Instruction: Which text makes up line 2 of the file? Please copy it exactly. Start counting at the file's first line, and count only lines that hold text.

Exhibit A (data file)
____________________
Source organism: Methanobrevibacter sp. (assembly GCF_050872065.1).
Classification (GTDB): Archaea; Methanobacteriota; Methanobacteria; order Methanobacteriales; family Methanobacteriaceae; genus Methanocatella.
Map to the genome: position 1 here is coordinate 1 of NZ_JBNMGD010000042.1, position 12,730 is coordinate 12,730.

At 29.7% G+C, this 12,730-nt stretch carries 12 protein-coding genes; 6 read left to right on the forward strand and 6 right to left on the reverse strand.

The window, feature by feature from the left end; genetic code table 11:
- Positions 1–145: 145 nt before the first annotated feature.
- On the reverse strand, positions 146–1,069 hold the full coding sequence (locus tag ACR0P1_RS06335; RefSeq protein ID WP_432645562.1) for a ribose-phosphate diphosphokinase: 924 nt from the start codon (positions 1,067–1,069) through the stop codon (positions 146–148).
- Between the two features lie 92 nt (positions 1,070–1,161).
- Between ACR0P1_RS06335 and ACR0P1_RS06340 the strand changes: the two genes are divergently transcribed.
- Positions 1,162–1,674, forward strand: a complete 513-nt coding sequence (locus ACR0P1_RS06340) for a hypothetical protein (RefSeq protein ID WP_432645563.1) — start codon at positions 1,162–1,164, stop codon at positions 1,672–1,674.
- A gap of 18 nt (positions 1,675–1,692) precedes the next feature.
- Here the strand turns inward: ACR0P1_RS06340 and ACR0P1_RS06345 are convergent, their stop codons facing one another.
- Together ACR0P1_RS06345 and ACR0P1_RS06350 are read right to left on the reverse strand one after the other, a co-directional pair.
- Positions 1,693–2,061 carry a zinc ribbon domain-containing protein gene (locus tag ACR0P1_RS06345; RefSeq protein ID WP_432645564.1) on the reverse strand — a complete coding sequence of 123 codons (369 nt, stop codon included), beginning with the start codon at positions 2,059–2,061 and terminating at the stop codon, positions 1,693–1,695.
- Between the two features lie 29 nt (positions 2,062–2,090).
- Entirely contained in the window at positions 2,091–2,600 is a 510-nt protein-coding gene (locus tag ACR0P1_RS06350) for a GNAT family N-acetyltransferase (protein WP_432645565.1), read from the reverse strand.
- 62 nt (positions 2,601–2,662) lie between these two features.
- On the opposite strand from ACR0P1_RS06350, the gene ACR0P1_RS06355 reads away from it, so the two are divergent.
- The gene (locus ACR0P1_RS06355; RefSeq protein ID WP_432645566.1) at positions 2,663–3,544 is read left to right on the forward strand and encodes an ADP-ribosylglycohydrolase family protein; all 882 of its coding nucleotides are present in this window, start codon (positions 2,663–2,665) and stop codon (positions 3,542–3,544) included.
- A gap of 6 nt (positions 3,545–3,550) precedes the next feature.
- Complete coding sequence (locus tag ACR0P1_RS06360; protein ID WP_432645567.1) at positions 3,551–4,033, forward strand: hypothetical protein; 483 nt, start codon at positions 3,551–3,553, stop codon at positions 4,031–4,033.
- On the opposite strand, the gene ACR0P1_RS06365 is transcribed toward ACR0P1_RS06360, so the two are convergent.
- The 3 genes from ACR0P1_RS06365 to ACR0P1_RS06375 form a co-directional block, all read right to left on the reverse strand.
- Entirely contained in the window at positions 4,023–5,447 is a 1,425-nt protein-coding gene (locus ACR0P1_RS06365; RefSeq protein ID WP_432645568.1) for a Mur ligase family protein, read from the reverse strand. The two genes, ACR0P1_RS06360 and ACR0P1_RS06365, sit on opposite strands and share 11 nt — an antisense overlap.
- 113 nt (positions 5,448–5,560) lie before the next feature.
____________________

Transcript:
Classification (GTDB): Archaea; Methanobacteriota; Methanobacteria; order Methanobacteriales; family Methanobacteriaceae; genus Methanocatella.